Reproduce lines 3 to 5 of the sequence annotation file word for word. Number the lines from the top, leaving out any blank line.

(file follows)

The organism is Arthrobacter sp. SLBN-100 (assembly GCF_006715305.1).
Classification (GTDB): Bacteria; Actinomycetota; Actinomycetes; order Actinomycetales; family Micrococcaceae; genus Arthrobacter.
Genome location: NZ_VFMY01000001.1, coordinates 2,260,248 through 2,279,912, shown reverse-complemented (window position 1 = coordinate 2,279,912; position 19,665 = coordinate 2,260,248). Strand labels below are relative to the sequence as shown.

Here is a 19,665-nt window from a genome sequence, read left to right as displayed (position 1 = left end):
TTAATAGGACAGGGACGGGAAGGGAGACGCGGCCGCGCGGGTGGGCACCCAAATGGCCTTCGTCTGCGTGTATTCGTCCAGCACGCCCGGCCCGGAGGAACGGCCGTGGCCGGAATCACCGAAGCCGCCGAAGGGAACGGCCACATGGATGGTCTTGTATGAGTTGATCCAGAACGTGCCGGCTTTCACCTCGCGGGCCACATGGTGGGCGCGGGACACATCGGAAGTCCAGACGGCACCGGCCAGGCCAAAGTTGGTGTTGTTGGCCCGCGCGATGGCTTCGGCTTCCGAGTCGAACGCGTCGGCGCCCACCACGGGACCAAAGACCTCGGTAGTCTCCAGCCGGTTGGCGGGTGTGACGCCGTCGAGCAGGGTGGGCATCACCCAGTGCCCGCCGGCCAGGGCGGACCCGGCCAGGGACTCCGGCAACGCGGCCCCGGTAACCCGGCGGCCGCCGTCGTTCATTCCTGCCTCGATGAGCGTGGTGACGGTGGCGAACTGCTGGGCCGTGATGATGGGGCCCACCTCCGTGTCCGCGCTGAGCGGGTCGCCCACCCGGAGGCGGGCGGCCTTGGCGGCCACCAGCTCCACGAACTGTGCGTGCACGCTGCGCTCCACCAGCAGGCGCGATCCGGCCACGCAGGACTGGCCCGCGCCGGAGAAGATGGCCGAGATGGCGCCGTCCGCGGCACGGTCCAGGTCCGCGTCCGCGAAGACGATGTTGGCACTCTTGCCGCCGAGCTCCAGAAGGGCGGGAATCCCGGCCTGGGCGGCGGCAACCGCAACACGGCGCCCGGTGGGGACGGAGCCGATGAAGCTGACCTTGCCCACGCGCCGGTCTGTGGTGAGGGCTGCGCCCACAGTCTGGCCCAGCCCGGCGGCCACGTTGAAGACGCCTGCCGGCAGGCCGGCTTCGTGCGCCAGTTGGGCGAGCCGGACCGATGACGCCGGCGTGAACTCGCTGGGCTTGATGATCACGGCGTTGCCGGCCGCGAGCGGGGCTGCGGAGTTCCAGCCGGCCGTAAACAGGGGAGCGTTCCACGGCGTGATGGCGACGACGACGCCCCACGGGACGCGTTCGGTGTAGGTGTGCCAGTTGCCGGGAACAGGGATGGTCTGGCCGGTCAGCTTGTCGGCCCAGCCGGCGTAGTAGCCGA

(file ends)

Genome location: NZ_VFMY01000001.1, coordinates 2,260,248 through 2,279,912, shown reverse-complemented (window position 1 = coordinate 2,279,912; position 19,665 = coordinate 2,260,248). Strand labels below are relative to the sequence as shown.

Here is a 19,665-nt window from a genome sequence, read left to right as displayed (position 1 = left end):
TTAATAGGACAGGGACGGGAAGGGAGACGCGGCCGCGCGGGTGGGCACCCAAATGGCCTTCGTCTGCGTGTATTCGTCCAGCACGCCCGGCCCGGAGGAACGGCCGTGGCCGGAATCACCGAAGCCGCCGAAGGGAACGGCCACATGGATGGTCTTGTATGAGTTGATCCAGAACGTGCCGGCTTTCACCTCGCGGGCCACATGGTGGGCGCGGGACACATCGGAAGTCCAGACGGCACCGGCCAGGCCAAAGTTGGTGTTGTTGGCCCGCGCGATGGCTTCGGCTTCCGAGTCGAACGCGTCGGCGCCCACCACGGGACCAAAGACCTCGGTAGTCTCCAGCCGGTTGGCGGGTGTGACGCCGTCGAGCAGGGTGGGCATCACCCAGTGCCCGCCGGCCAGGGCGGACCCGGCCAGGGACTCCGGCAACGCGGCCCCGGTAACCCGGCGGCCGCCGTCGTTCATTCCTGCCTCGATGAGCGTGGTGACGGTGGCGAACTGCTGGGCCGTGATGATGGGGCCCACCTCCGTGTCCGCGCTGAGCGGGTCGCCCACCCGGAGGCGGGCGGCCTTGGCGGCCACCAGCTCCACGAACTGTGCGTGCACGCTGCGCTCCACCAGCAGGCGCGATCCGGCCACGCAGGACTGGCCCGCGCCGGAGAAGATGGCCGAGATGGCGCCGTCCGCGGCACGGTCCAGGTCCGCGTCCGCGAAGACGATGTTGGCACTCTTGCCGCCGAGCTCCAGAAGGGCGGGAATCCCGGCCTGGGCGGCGGCAACCGCAACACGGCGCCCGGTGGGGACGGAGCCGATGAAGCTGACCTTGCCCACGCGCCGGTCTGTGGTGAGGGCTGCGCCCACAGTCTGGCCCAGCCCGGCGGCCACGTTGAAGACGCCTGCCGGCAGGCCGGCTTCGTGCGCCAGTTGGGCGAGCCGGACCGATGACGCCGGCGTGAACTCGCTGGGCTTGATGATCACGGCGTTGCCGGCCGCGAGCGGGGCTGCGGAGTTCCAGCCGGCCGTAAACAGGGGAGCGTTCCACGGCGTGATGGCGACGACGACGCCCCACGGGACGCGTTCGGTGTAGGTGTGCCAGTTGCCGGGAACAGGGATGGTCTGGCCGGTCAGCTTGTCGGCCCAGCCGGCGTAGTAGCCGA